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Messerschmitt Me 262
"Schwalbe"
Schwalbe
General Historical Information
Place of origin Germany
Designer Ludwig Bölkow
Manufacturer Messerschmitt
Produced In November 1943 - May 1945
Speed 870 km/h
Category Rocket-powered fighter
General Ingame Information
Debut Debut in Forgotten Hope Mod
Used by Germany
Crew in‑game 1
Guns 4x 30 mm MK 108 cannon
Historical Picture
Me262real
Me-262s Shooting down B-17s01:58

Me-262s Shooting down B-17s

The Messerschmitt Me 262 Schwalbe ("Swallow") was the world's first operational jet-powered fighter aircraft. Design work started before World War II began but engine problems prevented the aircraft from attaining operational status with the Luftwaffe until mid-1944. Compared with Allied fighters of its day, including the jet-powered Gloster Meteor, it was much faster and better armed. One of the most advanced aviation designs in operational use during World War II, the Me 262 was used in a variety of roles, including light bomber, reconnaissance and even experimental night fighter versions. Me 262 pilots claimed a total of 542 Allied kills (although higher claims are sometimes made) against the loss of about 100 Me 262s. The Allies countered its potential effectiveness in the air by relentlessly attacking the aircraft on the ground and while they were taking off or landing. Maintenance problems and a lack of fuel during the deteriorating late-war situation also reduced the effectiveness of the aircraft as a fighting force. In the end, the Me 262 had a negligible impact on the course of the war due to its late introduction and the small numbers that were deployed in operational service.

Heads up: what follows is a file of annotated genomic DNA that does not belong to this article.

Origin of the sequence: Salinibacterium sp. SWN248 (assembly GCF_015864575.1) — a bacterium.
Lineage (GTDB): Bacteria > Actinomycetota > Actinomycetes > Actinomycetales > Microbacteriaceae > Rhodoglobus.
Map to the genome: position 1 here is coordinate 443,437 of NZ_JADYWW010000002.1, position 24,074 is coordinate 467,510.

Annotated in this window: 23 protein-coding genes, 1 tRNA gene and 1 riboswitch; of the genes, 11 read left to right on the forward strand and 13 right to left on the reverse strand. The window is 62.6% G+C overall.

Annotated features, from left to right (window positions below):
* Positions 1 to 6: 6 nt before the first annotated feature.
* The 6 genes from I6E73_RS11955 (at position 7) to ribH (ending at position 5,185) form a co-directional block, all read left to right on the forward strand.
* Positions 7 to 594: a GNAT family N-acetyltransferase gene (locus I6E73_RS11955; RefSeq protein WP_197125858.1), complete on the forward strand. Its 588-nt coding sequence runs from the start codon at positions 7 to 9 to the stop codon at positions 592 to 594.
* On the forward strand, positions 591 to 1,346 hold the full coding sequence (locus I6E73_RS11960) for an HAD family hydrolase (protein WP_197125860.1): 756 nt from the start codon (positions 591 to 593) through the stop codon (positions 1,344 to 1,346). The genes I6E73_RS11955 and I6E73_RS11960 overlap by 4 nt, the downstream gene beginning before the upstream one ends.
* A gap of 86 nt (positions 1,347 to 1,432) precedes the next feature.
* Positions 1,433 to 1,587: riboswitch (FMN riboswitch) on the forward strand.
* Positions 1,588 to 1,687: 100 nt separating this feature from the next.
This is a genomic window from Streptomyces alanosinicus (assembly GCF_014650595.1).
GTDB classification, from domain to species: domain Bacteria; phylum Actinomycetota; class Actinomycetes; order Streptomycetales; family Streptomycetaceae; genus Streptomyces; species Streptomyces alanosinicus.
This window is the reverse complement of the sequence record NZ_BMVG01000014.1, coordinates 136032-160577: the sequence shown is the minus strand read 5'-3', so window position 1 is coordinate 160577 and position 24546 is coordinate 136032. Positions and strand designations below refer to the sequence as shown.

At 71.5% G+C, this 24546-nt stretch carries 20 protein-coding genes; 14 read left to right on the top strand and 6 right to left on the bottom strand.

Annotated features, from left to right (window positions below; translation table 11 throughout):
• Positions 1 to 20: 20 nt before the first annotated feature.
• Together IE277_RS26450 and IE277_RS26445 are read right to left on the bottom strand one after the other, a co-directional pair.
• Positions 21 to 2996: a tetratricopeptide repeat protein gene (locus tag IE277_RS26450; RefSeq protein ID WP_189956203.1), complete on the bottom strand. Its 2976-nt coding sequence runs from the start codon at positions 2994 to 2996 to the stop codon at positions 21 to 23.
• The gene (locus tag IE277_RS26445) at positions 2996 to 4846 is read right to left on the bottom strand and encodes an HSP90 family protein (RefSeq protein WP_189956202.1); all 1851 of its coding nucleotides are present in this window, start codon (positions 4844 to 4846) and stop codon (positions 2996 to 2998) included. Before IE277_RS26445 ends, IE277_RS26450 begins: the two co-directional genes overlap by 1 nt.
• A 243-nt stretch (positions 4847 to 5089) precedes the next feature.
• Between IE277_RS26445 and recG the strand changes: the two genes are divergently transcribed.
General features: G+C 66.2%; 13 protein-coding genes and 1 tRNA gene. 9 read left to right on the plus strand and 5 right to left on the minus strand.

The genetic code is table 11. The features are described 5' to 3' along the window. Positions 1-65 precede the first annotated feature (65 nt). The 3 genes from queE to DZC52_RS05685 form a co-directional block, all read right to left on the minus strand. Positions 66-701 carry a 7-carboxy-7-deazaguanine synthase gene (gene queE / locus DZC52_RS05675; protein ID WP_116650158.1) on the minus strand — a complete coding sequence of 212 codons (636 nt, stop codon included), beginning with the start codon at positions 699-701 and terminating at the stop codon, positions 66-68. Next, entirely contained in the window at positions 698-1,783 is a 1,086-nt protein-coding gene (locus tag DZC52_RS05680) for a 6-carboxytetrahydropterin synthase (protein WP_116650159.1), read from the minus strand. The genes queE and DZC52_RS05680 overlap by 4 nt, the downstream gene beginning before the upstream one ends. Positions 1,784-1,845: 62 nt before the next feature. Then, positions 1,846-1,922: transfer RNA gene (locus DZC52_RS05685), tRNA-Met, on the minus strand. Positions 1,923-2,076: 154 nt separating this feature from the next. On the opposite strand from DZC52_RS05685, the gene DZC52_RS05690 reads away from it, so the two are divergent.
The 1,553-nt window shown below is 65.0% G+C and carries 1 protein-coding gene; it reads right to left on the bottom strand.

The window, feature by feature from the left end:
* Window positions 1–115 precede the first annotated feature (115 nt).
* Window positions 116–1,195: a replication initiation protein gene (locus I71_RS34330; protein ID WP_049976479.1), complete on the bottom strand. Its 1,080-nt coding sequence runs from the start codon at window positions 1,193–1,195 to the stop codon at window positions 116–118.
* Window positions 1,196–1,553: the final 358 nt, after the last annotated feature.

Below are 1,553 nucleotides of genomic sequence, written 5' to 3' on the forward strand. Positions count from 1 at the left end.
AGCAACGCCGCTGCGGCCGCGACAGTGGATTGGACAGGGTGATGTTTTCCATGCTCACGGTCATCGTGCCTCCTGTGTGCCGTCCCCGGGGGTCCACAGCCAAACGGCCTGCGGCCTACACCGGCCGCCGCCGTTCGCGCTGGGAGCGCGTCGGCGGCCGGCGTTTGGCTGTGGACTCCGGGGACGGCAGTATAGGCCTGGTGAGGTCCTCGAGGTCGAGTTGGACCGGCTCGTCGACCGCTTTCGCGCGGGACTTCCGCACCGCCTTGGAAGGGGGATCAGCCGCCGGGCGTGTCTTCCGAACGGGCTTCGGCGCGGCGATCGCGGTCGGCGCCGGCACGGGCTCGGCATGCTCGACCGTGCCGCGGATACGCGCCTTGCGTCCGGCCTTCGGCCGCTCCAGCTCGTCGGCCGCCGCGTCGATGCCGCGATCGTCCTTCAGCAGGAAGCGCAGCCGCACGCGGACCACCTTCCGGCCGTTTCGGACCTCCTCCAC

Me 262 A-1a/U4 "Pulkzerstörer"Edit

Messerschmitt Me 262 A-1a/U4
"Pulkzerstörer"
Me262 A-1a-U4 Pulk
General Historical Information
Place of origin Germany
Manufacturer Messerschmitt
Speed 870 km/h
Category Rocket-powered fighter
General Ingame Information
Used by Germany
Guns 1x50mm Mauser Mk 214 cannon
30 rounds
Historical Picture
Pulkzerstörer

A unique variant of the Messerschmitt Me-262 was A-1a/U4 Pulkzerstörer, designed to carry a 50mm Mauser Mk 214 cannon. This was intended to be the ultimate bomber-killer because of the power of that accurate weapon and the pilot's ability of firing outsite the defensive gun range of the American bombers. Of the two airframes converted to this configuration, w/n 170083 (prototype V083) would be evaluated by Watson's Whizzers (54th Air Disarmament Squadron) in US but crashed before that. This particular aircraft, however, became famous by a series of photos in US markings wearing the Willie Jeanne nose art.

Me 262 A-2 "Sturmvogel"Edit

262Sturmvogel
Messerschmitt Me 262 A-2
"Sturmvogel"
300px
General Historical Information
Place of origin Germany
Manufacturer Messerschmitt
Speed 870 km/h
Category Rocket-powered fighter-bomber
General Ingame Information
Used by Germany
Guns 2x 30 mm MK 108 cannon
Bombs 2x 250-kg bombs
Historical Picture
Sturmvogel

The Me-262 A-2 Sturmvogel (Storm Bird) was fitted with two stores pylons under the forward fuselage for two 250 kilogram (550 pound) general-purpose or cluster bombs, and only had the upper pair of MK-108 30 millimeter cannon.